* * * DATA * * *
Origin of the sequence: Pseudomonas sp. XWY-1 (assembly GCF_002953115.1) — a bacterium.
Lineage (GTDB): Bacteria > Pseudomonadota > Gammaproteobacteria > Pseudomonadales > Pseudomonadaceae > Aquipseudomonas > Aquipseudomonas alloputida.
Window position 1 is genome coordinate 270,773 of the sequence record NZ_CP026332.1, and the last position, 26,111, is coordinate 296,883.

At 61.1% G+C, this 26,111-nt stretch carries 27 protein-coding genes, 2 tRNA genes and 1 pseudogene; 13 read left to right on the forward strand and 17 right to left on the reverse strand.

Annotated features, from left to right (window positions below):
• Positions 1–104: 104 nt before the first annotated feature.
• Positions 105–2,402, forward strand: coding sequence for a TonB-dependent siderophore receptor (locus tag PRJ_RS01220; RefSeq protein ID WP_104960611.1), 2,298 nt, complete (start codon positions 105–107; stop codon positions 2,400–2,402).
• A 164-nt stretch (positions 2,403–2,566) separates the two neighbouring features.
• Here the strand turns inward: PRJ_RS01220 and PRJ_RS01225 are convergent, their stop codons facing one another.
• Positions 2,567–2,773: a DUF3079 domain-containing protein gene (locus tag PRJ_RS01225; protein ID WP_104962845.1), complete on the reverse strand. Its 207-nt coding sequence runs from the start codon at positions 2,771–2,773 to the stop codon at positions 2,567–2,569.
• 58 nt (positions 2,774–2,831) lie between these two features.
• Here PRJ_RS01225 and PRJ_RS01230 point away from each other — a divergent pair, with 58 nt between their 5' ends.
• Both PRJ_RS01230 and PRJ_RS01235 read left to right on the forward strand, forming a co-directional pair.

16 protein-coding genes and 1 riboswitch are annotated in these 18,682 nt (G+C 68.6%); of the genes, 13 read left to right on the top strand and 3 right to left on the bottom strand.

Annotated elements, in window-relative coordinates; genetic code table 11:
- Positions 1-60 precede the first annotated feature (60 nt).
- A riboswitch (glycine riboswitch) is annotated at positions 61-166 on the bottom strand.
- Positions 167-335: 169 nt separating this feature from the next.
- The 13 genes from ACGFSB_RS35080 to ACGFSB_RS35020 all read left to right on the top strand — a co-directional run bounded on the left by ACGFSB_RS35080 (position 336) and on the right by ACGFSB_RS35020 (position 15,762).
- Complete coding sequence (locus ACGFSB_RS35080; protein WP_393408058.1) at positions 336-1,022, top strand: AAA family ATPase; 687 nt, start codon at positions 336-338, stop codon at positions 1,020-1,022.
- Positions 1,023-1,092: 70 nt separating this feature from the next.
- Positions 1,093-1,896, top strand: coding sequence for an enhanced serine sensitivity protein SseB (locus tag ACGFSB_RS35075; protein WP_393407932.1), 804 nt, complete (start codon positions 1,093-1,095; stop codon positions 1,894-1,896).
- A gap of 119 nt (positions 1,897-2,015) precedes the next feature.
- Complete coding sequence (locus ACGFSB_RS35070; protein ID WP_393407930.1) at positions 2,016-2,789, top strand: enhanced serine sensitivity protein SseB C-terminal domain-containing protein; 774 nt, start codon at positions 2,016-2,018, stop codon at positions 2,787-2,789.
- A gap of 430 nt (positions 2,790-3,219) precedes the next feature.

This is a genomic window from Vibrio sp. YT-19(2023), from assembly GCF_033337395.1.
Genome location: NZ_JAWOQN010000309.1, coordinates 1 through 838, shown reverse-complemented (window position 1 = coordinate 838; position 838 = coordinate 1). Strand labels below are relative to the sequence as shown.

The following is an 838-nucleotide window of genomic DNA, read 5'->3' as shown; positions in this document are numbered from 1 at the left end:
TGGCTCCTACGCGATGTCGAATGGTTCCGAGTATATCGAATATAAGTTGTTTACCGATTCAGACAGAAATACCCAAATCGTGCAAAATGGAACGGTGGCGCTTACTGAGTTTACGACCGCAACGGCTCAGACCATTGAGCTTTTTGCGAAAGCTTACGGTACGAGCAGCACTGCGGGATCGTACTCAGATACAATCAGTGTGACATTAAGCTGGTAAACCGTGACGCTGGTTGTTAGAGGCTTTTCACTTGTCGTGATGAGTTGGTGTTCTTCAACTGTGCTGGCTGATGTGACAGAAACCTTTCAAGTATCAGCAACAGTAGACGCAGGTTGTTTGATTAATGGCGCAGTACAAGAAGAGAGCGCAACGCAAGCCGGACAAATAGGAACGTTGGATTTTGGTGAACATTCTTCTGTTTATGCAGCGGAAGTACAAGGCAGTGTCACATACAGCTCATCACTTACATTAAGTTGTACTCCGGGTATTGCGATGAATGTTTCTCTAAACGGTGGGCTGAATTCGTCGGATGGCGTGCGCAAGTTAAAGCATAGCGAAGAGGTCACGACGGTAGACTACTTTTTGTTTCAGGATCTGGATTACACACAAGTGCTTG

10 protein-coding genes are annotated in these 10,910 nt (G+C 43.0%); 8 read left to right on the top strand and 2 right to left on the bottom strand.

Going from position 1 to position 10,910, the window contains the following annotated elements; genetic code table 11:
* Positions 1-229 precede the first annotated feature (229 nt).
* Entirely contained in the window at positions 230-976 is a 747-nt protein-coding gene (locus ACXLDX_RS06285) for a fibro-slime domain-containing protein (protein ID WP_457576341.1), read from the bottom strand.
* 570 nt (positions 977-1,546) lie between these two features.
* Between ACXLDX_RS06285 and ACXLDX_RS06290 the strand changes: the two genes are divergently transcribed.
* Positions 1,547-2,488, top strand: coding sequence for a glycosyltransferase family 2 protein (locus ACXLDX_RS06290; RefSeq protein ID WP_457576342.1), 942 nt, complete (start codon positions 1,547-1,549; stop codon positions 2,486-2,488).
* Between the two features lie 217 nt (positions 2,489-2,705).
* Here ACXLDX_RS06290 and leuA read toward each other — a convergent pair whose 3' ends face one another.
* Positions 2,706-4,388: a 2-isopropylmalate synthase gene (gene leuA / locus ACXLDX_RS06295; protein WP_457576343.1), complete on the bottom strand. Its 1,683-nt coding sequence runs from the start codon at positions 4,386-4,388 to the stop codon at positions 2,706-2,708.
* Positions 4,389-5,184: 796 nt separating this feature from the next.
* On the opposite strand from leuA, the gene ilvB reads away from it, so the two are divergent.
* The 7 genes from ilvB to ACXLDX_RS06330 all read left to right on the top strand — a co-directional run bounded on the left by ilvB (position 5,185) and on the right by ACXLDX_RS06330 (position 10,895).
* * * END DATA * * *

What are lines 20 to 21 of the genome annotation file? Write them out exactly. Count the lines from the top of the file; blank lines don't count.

- Complete coding sequence (locus ACGFSB_RS35080; protein WP_393408058.1) at positions 336-1,022, top strand: AAA family ATPase; 687 nt, start codon at positions 336-338, stop codon at positions 1,020-1,022.
- Positions 1,023-1,092: 70 nt separating this feature from the next.